Time and Regret
by M.K. Tod
Release Date: August 16th 2016
2016 Lake Union Publishing
Ebook Edition; 353 Pages
Genre: Fiction / Historical
Source: Review copy from HF Virtual Book Tours
4 / 5 Stars
When Grace Hansen finds a
box belonging to her beloved grandfather, she has no idea it holds the
key to his past—and to long-buried family secrets. In the box are his
World War I diaries and a cryptic note addressed to her. Determined to
solve her grandfather’s puzzle, Grace follows his diary entries across
towns and battle sites in northern France, where she becomes
increasingly drawn to a charming French man—and suddenly aware that
someone is following her…
Through her grandfather’s vivid writing
and Grace’s own travels, a picture emerges of a man very unlike the one
who raised her: one who watched countless friends and loved ones die
horrifically in battle; one who lived a life of regret. But her
grandfather wasn’t the only one harboring secrets, and the more Grace
learns about her family, the less she thinks she can trust them.
Time and Regret is the author's third novel and it definitely doesn't disappoint. A huge fan of Great War literature, I was pleasantly surprised by the Canadian content in this one and was thrilled by the Canadian focus given in the journals as the main character was from Toronto. Although I enjoyed Grace's discovery of the diaries and her trip to France, it was definitely the journal pages and the subsequent trips back to the Great War through Martin's POV that was the highlight for me.
War diaries and journals are nothing new in the world of war literature, nor is a quest or search for something that grandpa may have kept hidden from the rest of his family; in fact, these types of stories are quite rich in literature. Tracing Martin's life through his journals gave us a unique insight into his personality and allowed the author to make those POV changes without too much disruption to the story. As a history teacher, especially one who teaches Canadian history and the two world wars, I couldn't wait to go back to Martin's story. What I especially liked was the focus; it was on the human side of the war, the cost of life, and the effect it had on the men day in and day out as they continued to fight what they saw as a useless war. There was a lot of anger towards the politicians and the higher-ups for their poor decisions and the resulting cost of life. And reading again the effect The Somme, Vimy Ridge, and Passchendaele had on these men is mind-blowing. No matter how many times I see the stats and read the different accounts, it will always blow me away. The author's research was meticulous in this area, and I have to commend her for this.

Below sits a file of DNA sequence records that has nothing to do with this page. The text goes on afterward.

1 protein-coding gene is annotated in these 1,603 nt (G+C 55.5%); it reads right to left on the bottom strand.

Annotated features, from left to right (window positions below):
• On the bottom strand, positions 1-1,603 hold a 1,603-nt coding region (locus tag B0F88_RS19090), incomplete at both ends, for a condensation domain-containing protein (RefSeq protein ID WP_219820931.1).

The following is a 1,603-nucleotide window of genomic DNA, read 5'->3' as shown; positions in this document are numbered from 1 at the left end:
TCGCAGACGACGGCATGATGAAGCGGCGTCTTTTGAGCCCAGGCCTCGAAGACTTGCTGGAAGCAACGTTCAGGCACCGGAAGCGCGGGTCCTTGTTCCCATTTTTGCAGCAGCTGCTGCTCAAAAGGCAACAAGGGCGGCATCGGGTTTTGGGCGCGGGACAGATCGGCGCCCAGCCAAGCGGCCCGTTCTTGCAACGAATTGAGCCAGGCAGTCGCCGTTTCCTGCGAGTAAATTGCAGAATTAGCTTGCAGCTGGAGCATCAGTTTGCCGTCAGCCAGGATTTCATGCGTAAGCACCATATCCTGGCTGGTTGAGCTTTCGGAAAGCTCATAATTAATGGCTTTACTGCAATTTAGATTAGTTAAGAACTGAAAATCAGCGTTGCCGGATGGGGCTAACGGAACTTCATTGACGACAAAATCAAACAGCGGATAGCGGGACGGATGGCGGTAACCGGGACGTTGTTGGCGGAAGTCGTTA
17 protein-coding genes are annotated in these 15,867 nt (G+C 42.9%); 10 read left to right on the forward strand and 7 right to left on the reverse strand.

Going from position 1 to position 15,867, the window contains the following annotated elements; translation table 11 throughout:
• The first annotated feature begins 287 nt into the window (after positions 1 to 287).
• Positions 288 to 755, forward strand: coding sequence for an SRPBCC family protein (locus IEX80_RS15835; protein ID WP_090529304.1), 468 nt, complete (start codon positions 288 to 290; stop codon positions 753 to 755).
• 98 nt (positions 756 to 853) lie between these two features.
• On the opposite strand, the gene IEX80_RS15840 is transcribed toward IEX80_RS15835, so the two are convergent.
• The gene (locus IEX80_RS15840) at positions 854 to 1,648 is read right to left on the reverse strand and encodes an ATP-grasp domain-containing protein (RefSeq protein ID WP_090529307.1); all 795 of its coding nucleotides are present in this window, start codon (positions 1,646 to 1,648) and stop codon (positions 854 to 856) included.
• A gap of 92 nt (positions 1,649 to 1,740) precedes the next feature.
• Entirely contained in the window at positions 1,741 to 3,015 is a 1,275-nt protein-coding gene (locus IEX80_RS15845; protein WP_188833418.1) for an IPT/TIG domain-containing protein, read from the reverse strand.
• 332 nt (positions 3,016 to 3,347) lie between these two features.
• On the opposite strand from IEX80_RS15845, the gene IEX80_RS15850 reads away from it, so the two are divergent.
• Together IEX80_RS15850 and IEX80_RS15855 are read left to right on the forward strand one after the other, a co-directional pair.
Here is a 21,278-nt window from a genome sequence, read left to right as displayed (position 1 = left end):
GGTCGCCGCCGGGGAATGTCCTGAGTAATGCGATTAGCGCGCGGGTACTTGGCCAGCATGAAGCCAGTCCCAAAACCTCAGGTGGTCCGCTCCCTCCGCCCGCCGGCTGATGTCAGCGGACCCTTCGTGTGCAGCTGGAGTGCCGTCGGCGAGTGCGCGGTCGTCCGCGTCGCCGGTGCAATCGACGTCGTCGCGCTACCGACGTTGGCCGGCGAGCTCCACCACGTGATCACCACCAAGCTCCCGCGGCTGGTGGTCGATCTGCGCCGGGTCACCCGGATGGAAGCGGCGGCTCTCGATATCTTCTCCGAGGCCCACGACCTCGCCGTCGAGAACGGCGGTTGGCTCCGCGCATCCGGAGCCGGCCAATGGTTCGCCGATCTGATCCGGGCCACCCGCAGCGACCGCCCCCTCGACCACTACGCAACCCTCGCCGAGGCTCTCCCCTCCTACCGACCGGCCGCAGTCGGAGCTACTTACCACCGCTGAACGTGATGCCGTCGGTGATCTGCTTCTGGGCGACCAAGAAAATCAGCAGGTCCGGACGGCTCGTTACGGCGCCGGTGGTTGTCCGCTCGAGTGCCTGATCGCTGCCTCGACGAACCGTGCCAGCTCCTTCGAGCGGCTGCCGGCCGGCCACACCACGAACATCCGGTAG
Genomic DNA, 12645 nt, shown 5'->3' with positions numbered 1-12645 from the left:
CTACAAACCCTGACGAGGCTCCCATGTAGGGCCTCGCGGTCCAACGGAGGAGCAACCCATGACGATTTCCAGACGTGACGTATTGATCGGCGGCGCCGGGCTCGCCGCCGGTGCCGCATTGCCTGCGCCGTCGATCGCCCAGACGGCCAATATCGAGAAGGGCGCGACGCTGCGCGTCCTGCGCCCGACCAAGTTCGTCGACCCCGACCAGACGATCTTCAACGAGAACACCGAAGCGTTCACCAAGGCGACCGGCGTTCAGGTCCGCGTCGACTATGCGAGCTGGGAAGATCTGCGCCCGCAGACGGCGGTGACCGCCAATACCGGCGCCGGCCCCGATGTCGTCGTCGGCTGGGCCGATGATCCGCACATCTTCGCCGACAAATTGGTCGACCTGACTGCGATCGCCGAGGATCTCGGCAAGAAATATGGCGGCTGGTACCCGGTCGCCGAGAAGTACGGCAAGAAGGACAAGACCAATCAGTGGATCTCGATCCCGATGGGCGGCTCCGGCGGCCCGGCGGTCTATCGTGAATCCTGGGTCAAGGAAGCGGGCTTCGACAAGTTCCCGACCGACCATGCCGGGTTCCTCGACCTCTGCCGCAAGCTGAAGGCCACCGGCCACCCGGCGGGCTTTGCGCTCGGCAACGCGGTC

I was also impressed by Grace. Coming off a difficult divorce, she was quite insecure and unsure about herself and what she was going to do with her life. I really loved this about her as it made her seem real and approachable; the author chose a main character to whom you could really relate, and understand her insecurities as it made you want to root for her to succeed. Maybe because I have children close in age to Grace's, I could appreciate her life and the struggles she might be having. I was also jealous of her trip, having been to many of those places, wanting to be there again. I enjoyed the many descriptions of France and the different monuments as I could picture them in my head and see myself there.
I did have a difficult time relating to Grace's grandmother, Cynthia, however. I found her to be quite stubborn and manipulative and cold although I admired the way Grace treated her. The Cynthia in the journals seemed to be a very different person, and I wondered what trials in life would have made a person this way. I do wish we had learned more about her and her life as I'm sure it was quite interesting.
Time and Regret is a very satisfying novel. Accompanied by short chapters, a sweet romance in the form of a sexy curator, a charming mystery, and diaries of the Great War, this novel is very rich in detail and quite interesting. My only complaint would be about the ending as it felt rushed, allowing the emotional factor to drop quite a bit and it was the emotional factor that gave this novel its edge. The mystery was quite easy to solve for those of you who are mystery readers, but that wasn't why I liked the novel; I liked the intensity of the emotions. That being said, I really enjoyed this novel, including the ending, and would definitely recommend it to my fellow readers.
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